Your colleague works with data, and you’ve been explaining the Jobs-to-be-done theory in broad strokes:
- People don’t just buy a product, they hire a product for a job they need done.
- The product competes with an unusual set of alternatives for the same job, not just the other players in the same space, but all the other “I’ll just” alternatives like (e.g. figuring it out themselves), grouped into what’s called non-consumption.
- It’s not enough to solve a pain point. What you want to solve is a hard struggle, the harder the better. It can be a recurring struggle or an urgent thing that came up. It’s the struggling moment that creates the necessary momentum to carry a buyer all the way to making a purchase decision.
- There are no new jobs people need to hire a product for, just a new set of situations when the job arrises and a buyer goes on a trek to find a solution.
- People just want to make progress. No need to insist on removing all friction. No need for slimy marketing tactics.
- In the mind of the buyer, there are forces at play when deliberating a purchase decision. Some forces bring them toward a “yes, this, now” and other forces bring toward a “not this, not now”. ⚬→ Struggle , →⚬ Attraction , ←⚬ Anxieties , ⚬← Habits . Make sure the first two are stronger than the last two, and you’ve got a sale.
So you and your colleague are working on a marketing analytics project. You started tracking your visitors and your users and you are now considering Jobs-to-be-Done as a lens for understanding the buyer a little better.
And yet, your data-minded colleague pushes back by saying:
But isn’t Jobs-to-be-done just a subjective interpretation?
You know that customer jobs are discovered through empirically digging into purchase stories. You know that Jobs-to-be-Done interviews grounds your qualitative efforts into reality through rigourously asking retroactive questions.
But your colleague comes from the world of data. So how do you create that bridge?
Seeing Where the Data Are Incomplete
There’s a good chance your colleague would love to use Jobs-to-be-Done to, say, map a better funnel, but there aren’t any data sources to hook into.
On the other hand, your company has access to demographic data, and your colleague speaks in terms like “Personas” and “Typical buyers” using data points from surveys, campaign attribution data and usage analytics.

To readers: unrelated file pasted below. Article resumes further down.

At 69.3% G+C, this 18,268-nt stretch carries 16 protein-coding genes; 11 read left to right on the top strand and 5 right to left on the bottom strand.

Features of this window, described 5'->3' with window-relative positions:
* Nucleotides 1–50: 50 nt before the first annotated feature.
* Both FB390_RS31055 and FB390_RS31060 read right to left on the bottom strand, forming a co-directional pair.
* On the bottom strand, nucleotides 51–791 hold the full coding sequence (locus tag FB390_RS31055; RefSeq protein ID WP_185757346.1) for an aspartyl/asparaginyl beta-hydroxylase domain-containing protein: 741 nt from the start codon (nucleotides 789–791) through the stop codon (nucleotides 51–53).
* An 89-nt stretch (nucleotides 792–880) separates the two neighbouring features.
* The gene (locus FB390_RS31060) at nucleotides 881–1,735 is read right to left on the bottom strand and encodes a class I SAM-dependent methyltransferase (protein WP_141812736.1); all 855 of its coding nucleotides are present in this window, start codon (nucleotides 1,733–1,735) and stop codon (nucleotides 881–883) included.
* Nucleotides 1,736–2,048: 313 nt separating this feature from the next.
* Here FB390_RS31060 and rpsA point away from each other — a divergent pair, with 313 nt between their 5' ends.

You know personas don’t help understand causality. But personas are the closest thing your company can use to add abstraction to the data.
So there’s a hole in the data to fill. There’s a gap between what is currently being measured (demographic and usage data) and what explains the customer behavior (the Jobs-to-be-done lens with struggling moments, forces of progress, aspirations, anxieties, alternatives.)
Jobs-to-be-Done Expands, Changes the Data Territory
Before bringing in the Jobs-to-be-Done lens into a project, the only lenses at your disposal are demographic and usage data. Your understanding is confined to a data territory bound by what you collect. You’re left making conjectures about what motivates the user behind abstraction layers like personas.
After bringing in the Jobs-to-be-Done lens into a project, and after digging purchase stories for insights on the buyer’s motivation, you realize you have new areas for possible measurement.
Specifically, purchase interviews can open up the data territory on a new set of collectible metrics:
- the intensity of the struggling moment,
- the recurrence of the struggle,
- the alternatives being considered,
- the strength of the gravity well of “I’ll just statements” pulling back toward non-consumption,
- more importantly (and more easily measurable) the places inside the app or the properties of the product post-purchase that create new struggles and their frequencies.
Measuring The Market Space Using Jobs Theory
In Episode 7 of his podcast “Synthesis A Priori”, Ryan Singer muses with the idea of matching measurements with Jobs-to-be-Done.
He talks about a “vector that describes a circumstance”, or a “vector in a market space”, describing the trajectory between what is hurting or missing or recurring (-1) and what is sought (+1).
The market isn’t so much described by product categories, but by those struggling circumstances, alternatives being considered, and options being hired.
A product feature becomes a function, used to modify a state from being displeased to pleased, from being annoyed to being satisfied, from hurting to having something solved.
This contrast can then be measured (e.g. measures of intensity, value for the buyer), the data can be structured (what is it that’s being solved e.g. time or access) and the places where the struggles are being felt can be identified (the starting points for solution-finding).
For more on Ryan’s background on applying measurements to Jobs theory, check out his work on longitudinal usage analytics.
Jobs-to-be-Done might not be a quantitative tool, but it is about exercising rigor to find evidence of struggling situations, alternatives, forces, and momentum to map out buyer motivations. The new insights can illuminate new areas for measurement, and in turn, can make measurement efforts more effective.
If you need a hand to conduct purchase interviews, please give me a shout.